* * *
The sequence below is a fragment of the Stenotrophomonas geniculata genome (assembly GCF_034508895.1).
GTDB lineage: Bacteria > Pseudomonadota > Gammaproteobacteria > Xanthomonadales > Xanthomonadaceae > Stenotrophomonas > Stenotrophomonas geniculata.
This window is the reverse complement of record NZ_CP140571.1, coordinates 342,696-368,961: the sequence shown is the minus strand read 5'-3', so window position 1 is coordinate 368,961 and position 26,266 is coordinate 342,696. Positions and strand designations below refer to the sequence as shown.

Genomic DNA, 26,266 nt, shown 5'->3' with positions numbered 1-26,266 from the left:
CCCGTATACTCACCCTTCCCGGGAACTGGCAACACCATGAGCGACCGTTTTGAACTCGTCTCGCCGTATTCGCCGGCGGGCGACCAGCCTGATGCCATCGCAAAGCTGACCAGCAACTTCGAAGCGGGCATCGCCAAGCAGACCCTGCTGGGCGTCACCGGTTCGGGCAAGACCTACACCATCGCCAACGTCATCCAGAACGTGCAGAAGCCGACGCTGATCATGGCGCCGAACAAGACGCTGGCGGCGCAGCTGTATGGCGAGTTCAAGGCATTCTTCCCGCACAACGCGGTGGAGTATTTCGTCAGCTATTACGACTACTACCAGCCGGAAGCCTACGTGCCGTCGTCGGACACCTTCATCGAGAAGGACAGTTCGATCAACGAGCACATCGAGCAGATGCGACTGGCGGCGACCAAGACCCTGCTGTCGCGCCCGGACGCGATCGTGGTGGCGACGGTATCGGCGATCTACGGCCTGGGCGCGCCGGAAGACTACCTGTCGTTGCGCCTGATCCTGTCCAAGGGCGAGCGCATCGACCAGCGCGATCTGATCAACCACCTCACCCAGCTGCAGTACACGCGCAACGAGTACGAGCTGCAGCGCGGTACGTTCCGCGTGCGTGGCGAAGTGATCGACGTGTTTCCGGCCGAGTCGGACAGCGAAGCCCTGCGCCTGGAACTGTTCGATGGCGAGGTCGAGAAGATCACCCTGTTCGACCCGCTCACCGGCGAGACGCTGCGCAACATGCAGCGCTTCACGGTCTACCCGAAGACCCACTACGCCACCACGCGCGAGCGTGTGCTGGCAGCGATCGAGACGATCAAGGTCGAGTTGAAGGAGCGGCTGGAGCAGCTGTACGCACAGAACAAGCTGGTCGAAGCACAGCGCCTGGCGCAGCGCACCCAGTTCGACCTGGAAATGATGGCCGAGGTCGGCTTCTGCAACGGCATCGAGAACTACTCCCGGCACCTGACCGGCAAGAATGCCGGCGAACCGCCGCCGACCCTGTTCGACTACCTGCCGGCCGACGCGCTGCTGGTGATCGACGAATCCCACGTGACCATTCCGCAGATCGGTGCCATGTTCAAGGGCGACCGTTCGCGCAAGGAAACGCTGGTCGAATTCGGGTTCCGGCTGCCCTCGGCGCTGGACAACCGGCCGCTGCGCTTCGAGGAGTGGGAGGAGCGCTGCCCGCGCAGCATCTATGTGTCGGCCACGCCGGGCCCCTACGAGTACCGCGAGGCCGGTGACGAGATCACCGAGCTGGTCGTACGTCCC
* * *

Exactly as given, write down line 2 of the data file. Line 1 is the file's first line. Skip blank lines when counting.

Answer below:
GTDB lineage: Bacteria > Pseudomonadota > Gammaproteobacteria > Xanthomonadales > Xanthomonadaceae > Stenotrophomonas > Stenotrophomonas geniculata.